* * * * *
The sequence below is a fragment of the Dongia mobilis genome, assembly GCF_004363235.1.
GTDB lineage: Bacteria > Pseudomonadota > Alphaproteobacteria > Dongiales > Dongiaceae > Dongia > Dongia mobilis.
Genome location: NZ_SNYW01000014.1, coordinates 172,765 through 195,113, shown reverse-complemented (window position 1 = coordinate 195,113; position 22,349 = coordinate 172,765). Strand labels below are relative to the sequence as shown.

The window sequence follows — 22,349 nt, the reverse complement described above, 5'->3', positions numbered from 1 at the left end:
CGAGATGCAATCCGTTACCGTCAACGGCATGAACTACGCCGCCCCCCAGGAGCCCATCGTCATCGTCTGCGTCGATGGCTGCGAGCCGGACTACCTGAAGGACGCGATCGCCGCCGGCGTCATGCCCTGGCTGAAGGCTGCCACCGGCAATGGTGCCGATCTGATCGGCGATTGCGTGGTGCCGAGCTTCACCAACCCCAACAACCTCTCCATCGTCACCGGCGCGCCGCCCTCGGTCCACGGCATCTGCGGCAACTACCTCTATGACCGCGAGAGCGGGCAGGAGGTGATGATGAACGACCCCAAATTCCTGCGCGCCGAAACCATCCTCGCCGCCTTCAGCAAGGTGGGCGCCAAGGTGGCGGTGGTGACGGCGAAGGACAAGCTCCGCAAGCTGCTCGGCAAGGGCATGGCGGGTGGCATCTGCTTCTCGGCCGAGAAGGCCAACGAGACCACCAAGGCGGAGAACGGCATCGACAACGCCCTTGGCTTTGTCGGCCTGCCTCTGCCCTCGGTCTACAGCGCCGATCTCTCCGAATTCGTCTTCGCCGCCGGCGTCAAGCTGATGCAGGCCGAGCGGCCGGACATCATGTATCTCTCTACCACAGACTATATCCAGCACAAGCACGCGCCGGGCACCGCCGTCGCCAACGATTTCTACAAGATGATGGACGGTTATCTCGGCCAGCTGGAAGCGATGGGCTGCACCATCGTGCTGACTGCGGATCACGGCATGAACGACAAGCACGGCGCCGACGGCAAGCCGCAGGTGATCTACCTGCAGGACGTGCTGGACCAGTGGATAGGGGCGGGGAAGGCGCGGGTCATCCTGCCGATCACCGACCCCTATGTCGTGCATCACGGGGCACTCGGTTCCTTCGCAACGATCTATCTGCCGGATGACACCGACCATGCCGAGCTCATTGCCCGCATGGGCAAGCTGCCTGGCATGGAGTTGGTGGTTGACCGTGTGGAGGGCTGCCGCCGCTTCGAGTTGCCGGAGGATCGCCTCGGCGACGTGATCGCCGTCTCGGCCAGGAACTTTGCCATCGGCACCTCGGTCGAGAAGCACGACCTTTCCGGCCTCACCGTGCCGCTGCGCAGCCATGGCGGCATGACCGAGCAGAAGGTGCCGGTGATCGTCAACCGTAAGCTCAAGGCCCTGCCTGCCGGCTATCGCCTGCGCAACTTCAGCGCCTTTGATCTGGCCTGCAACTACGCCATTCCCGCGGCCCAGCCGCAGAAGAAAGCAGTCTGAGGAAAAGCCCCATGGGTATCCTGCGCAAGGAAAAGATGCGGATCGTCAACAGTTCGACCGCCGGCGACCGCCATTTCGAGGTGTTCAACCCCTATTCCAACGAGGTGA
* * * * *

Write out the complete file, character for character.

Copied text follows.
The sequence below is a fragment of the Dongia mobilis genome, assembly GCF_004363235.1.
GTDB lineage: Bacteria > Pseudomonadota > Alphaproteobacteria > Dongiales > Dongiaceae > Dongia > Dongia mobilis.
Genome location: NZ_SNYW01000014.1, coordinates 172,765 through 195,113, shown reverse-complemented (window position 1 = coordinate 195,113; position 22,349 = coordinate 172,765). Strand labels below are relative to the sequence as shown.

The window sequence follows — 22,349 nt, the reverse complement described above, 5'->3', positions numbered from 1 at the left end:
CGAGATGCAATCCGTTACCGTCAACGGCATGAACTACGCCGCCCCCCAGGAGCCCATCGTCATCGTCTGCGTCGATGGCTGCGAGCCGGACTACCTGAAGGACGCGATCGCCGCCGGCGTCATGCCCTGGCTGAAGGCTGCCACCGGCAATGGTGCCGATCTGATCGGCGATTGCGTGGTGCCGAGCTTCACCAACCCCAACAACCTCTCCATCGTCACCGGCGCGCCGCCCTCGGTCCACGGCATCTGCGGCAACTACCTCTATGACCGCGAGAGCGGGCAGGAGGTGATGATGAACGACCCCAAATTCCTGCGCGCCGAAACCATCCTCGCCGCCTTCAGCAAGGTGGGCGCCAAGGTGGCGGTGGTGACGGCGAAGGACAAGCTCCGCAAGCTGCTCGGCAAGGGCATGGCGGGTGGCATCTGCTTCTCGGCCGAGAAGGCCAACGAGACCACCAAGGCGGAGAACGGCATCGACAACGCCCTTGGCTTTGTCGGCCTGCCTCTGCCCTCGGTCTACAGCGCCGATCTCTCCGAATTCGTCTTCGCCGCCGGCGTCAAGCTGATGCAGGCCGAGCGGCCGGACATCATGTATCTCTCTACCACAGACTATATCCAGCACAAGCACGCGCCGGGCACCGCCGTCGCCAACGATTTCTACAAGATGATGGACGGTTATCTCGGCCAGCTGGAAGCGATGGGCTGCACCATCGTGCTGACTGCGGATCACGGCATGAACGACAAGCACGGCGCCGACGGCAAGCCGCAGGTGATCTACCTGCAGGACGTGCTGGACCAGTGGATAGGGGCGGGGAAGGCGCGGGTCATCCTGCCGATCACCGACCCCTATGTCGTGCATCACGGGGCACTCGGTTCCTTCGCAACGATCTATCTGCCGGATGACACCGACCATGCCGAGCTCATTGCCCGCATGGGCAAGCTGCCTGGCATGGAGTTGGTGGTTGACCGTGTGGAGGGCTGCCGCCGCTTCGAGTTGCCGGAGGATCGCCTCGGCGACGTGATCGCCGTCTCGGCCAGGAACTTTGCCATCGGCACCTCGGTCGAGAAGCACGACCTTTCCGGCCTCACCGTGCCGCTGCGCAGCCATGGCGGCATGACCGAGCAGAAGGTGCCGGTGATCGTCAACCGTAAGCTCAAGGCCCTGCCTGCCGGCTATCGCCTGCGCAACTTCAGCGCCTTTGATCTGGCCTGCAACTACGCCATTCCCGCGGCCCAGCCGCAGAAGAAAGCAGTCTGAGGAAAAGCCCCATGGGTATCCTGCGCAAGGAAAAGATGCGGATCGTCAACAGTTCGACCGCCGGCGACCGCCATTTCGAGGTGTTCAACCCCTATTCCAACGAGGTGA